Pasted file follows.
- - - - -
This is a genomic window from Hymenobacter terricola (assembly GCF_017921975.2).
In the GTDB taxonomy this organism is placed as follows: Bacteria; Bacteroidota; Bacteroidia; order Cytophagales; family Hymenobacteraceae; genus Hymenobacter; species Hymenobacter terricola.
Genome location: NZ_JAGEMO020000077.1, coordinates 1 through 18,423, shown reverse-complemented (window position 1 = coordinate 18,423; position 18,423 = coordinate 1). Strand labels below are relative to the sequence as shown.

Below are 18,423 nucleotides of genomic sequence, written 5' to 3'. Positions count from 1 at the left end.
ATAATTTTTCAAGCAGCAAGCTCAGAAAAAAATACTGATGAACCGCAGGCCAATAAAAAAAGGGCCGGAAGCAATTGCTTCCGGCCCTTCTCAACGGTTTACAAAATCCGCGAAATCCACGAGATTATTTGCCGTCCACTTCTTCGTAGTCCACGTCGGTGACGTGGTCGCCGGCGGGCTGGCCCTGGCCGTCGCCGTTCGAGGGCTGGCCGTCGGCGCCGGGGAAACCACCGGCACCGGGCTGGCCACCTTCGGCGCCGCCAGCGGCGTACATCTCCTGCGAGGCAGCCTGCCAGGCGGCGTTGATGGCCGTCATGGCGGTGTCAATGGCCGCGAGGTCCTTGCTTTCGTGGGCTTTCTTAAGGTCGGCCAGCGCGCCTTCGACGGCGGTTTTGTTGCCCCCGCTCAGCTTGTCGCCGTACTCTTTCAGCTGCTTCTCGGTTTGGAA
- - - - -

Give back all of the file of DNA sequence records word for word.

This is a genomic window from Hymenobacter terricola (assembly GCF_017921975.2).
In the GTDB taxonomy this organism is placed as follows: Bacteria; Bacteroidota; Bacteroidia; order Cytophagales; family Hymenobacteraceae; genus Hymenobacter; species Hymenobacter terricola.
Genome location: NZ_JAGEMO020000077.1, coordinates 1 through 18,423, shown reverse-complemented (window position 1 = coordinate 18,423; position 18,423 = coordinate 1). Strand labels below are relative to the sequence as shown.

Below are 18,423 nucleotides of genomic sequence, written 5' to 3'. Positions count from 1 at the left end.
ATAATTTTTCAAGCAGCAAGCTCAGAAAAAAATACTGATGAACCGCAGGCCAATAAAAAAAGGGCCGGAAGCAATTGCTTCCGGCCCTTCTCAACGGTTTACAAAATCCGCGAAATCCACGAGATTATTTGCCGTCCACTTCTTCGTAGTCCACGTCGGTGACGTGGTCGCCGGCGGGCTGGCCCTGGCCGTCGCCGTTCGAGGGCTGGCCGTCGGCGCCGGGGAAACCACCGGCACCGGGCTGGCCACCTTCGGCGCCGCCAGCGGCGTACATCTCCTGCGAGGCAGCCTGCCAGGCGGCGTTGATGGCCGTCATGGCGGTGTCAATGGCCGCGAGGTCCTTGCTTTCGTGGGCTTTCTTAAGGTCGGCCAGCGCGCCTTCGACGGCGGTTTTGTTGCCCCCGCTCAGCTTGTCGCCGTACTCTTTCAGCTGCTTCTCGGTTTGGAA